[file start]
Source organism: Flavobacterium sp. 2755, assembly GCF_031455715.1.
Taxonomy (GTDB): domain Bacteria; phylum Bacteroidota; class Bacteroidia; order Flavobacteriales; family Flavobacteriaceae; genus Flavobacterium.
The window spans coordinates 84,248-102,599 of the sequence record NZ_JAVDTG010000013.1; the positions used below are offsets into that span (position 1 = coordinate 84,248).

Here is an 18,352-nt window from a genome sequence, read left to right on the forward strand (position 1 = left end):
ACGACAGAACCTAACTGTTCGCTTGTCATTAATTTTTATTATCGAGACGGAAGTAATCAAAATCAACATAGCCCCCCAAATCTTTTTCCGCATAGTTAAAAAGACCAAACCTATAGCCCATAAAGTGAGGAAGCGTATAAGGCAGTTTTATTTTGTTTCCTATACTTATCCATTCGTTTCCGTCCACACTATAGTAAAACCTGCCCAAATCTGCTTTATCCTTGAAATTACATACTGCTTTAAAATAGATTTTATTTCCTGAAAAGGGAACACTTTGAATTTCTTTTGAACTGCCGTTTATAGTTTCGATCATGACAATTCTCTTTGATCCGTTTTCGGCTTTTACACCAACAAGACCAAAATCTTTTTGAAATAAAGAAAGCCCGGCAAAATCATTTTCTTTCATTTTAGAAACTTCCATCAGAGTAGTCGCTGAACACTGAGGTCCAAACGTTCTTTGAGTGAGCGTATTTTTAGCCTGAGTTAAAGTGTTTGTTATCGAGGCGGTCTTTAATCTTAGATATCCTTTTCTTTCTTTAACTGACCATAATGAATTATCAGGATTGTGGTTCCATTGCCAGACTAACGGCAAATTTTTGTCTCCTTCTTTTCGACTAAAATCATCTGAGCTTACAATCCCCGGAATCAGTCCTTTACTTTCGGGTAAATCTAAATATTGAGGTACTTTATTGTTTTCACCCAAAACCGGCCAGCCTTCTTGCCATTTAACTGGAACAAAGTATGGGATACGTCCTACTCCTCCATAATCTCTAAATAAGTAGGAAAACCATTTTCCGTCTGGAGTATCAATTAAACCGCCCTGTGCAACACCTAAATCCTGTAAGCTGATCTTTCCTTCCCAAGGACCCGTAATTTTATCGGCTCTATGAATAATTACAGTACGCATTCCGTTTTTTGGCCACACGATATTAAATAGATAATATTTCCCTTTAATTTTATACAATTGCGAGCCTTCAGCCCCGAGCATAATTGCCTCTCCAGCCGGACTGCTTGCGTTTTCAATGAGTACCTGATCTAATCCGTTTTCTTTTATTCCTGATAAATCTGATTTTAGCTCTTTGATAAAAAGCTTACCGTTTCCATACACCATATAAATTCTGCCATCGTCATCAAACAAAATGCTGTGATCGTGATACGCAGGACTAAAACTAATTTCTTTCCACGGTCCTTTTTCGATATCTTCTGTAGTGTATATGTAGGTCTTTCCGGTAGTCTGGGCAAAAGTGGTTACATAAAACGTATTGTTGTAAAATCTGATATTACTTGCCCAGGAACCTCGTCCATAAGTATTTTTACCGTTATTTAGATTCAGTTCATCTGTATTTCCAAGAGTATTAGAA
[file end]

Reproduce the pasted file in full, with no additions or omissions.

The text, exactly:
Source organism: Flavobacterium sp. 2755, assembly GCF_031455715.1.
Taxonomy (GTDB): domain Bacteria; phylum Bacteroidota; class Bacteroidia; order Flavobacteriales; family Flavobacteriaceae; genus Flavobacterium.
The window spans coordinates 84,248-102,599 of the sequence record NZ_JAVDTG010000013.1; the positions used below are offsets into that span (position 1 = coordinate 84,248).

Here is an 18,352-nt window from a genome sequence, read left to right on the forward strand (position 1 = left end):
ACGACAGAACCTAACTGTTCGCTTGTCATTAATTTTTATTATCGAGACGGAAGTAATCAAAATCAACATAGCCCCCCAAATCTTTTTCCGCATAGTTAAAAAGACCAAACCTATAGCCCATAAAGTGAGGAAGCGTATAAGGCAGTTTTATTTTGTTTCCTATACTTATCCATTCGTTTCCGTCCACACTATAGTAAAACCTGCCCAAATCTGCTTTATCCTTGAAATTACATACTGCTTTAAAATAGATTTTATTTCCTGAAAAGGGAACACTTTGAATTTCTTTTGAACTGCCGTTTATAGTTTCGATCATGACAATTCTCTTTGATCCGTTTTCGGCTTTTACACCAACAAGACCAAAATCTTTTTGAAATAAAGAAAGCCCGGCAAAATCATTTTCTTTCATTTTAGAAACTTCCATCAGAGTAGTCGCTGAACACTGAGGTCCAAACGTTCTTTGAGTGAGCGTATTTTTAGCCTGAGTTAAAGTGTTTGTTATCGAGGCGGTCTTTAATCTTAGATATCCTTTTCTTTCTTTAACTGACCATAATGAATTATCAGGATTGTGGTTCCATTGCCAGACTAACGGCAAATTTTTGTCTCCTTCTTTTCGACTAAAATCATCTGAGCTTACAATCCCCGGAATCAGTCCTTTACTTTCGGGTAAATCTAAATATTGAGGTACTTTATTGTTTTCACCCAAAACCGGCCAGCCTTCTTGCCATTTAACTGGAACAAAGTATGGGATACGTCCTACTCCTCCATAATCTCTAAATAAGTAGGAAAACCATTTTCCGTCTGGAGTATCAATTAAACCGCCCTGTGCAACACCTAAATCCTGTAAGCTGATCTTTCCTTCCCAAGGACCCGTAATTTTATCGGCTCTATGAATAATTACAGTACGCATTCCGTTTTTTGGCCACACGATATTAAATAGATAATATTTCCCTTTAATTTTATACAATTGCGAGCCTTCAGCCCCGAGCATAATTGCCTCTCCAGCCGGACTGCTTGCGTTTTCAATGAGTACCTGATCTAATCCGTTTTCTTTTATTCCTGATAAATCTGATTTTAGCTCTTTGATAAAAAGCTTACCGTTTCCATACACCATATAAATTCTGCCATCGTCATCAAACAAAATGCTGTGATCGTGATACGCAGGACTAAAACTAATTTCTTTCCACGGTCCTTTTTCGATATCTTCTGTAGTGTATATGTAGGTCTTTCCGGTAGTCTGGGCAAAAGTGGTTACATAAAACGTATTGTTGTAAAATCTGATATTACTTGCCCAGGAACCTCGTCCATAAGTATTTTTACCGTTATTTAGATTCAGTTCATCTGTATTTCCAAGAGTATTAGAA